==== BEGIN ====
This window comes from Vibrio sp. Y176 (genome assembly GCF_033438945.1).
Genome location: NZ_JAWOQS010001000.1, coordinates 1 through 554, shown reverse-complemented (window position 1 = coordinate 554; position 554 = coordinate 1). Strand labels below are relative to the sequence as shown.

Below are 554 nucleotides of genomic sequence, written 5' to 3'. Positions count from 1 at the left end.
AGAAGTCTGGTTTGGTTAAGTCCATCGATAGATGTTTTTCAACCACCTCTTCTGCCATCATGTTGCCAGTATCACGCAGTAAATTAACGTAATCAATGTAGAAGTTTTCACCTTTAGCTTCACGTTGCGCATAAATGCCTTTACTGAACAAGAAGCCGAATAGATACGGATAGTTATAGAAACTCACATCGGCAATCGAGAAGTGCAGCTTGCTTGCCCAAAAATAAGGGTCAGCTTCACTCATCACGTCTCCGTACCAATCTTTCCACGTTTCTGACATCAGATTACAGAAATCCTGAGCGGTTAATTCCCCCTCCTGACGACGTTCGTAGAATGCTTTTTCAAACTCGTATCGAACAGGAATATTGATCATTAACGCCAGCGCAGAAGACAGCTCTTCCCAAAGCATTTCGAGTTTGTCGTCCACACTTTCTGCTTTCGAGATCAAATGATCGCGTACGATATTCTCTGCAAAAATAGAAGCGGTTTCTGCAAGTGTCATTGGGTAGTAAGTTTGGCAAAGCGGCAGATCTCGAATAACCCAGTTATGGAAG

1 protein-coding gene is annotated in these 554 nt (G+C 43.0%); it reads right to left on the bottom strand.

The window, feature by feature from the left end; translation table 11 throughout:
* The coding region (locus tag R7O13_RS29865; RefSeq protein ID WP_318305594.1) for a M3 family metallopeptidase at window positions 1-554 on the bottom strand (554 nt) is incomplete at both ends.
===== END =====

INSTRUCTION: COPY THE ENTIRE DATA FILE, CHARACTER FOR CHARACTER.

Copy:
This window comes from Vibrio sp. Y176 (genome assembly GCF_033438945.1).
Genome location: NZ_JAWOQS010001000.1, coordinates 1 through 554, shown reverse-complemented (window position 1 = coordinate 554; position 554 = coordinate 1). Strand labels below are relative to the sequence as shown.

Below are 554 nucleotides of genomic sequence, written 5' to 3'. Positions count from 1 at the left end.
AGAAGTCTGGTTTGGTTAAGTCCATCGATAGATGTTTTTCAACCACCTCTTCTGCCATCATGTTGCCAGTATCACGCAGTAAATTAACGTAATCAATGTAGAAGTTTTCACCTTTAGCTTCACGTTGCGCATAAATGCCTTTACTGAACAAGAAGCCGAATAGATACGGATAGTTATAGAAACTCACATCGGCAATCGAGAAGTGCAGCTTGCTTGCCCAAAAATAAGGGTCAGCTTCACTCATCACGTCTCCGTACCAATCTTTCCACGTTTCTGACATCAGATTACAGAAATCCTGAGCGGTTAATTCCCCCTCCTGACGACGTTCGTAGAATGCTTTTTCAAACTCGTATCGAACAGGAATATTGATCATTAACGCCAGCGCAGAAGACAGCTCTTCCCAAAGCATTTCGAGTTTGTCGTCCACACTTTCTGCTTTCGAGATCAAATGATCGCGTACGATATTCTCTGCAAAAATAGAAGCGGTTTCTGCAAGTGTCATTGGGTAGTAAGTTTGGCAAAGCGGCAGATCTCGAATAACCCAGTTATGGAAG

1 protein-coding gene is annotated in these 554 nt (G+C 43.0%); it reads right to left on the bottom strand.

The window, feature by feature from the left end; translation table 11 throughout:
* The coding region (locus tag R7O13_RS29865; RefSeq protein ID WP_318305594.1) for a M3 family metallopeptidase at window positions 1-554 on the bottom strand (554 nt) is incomplete at both ends.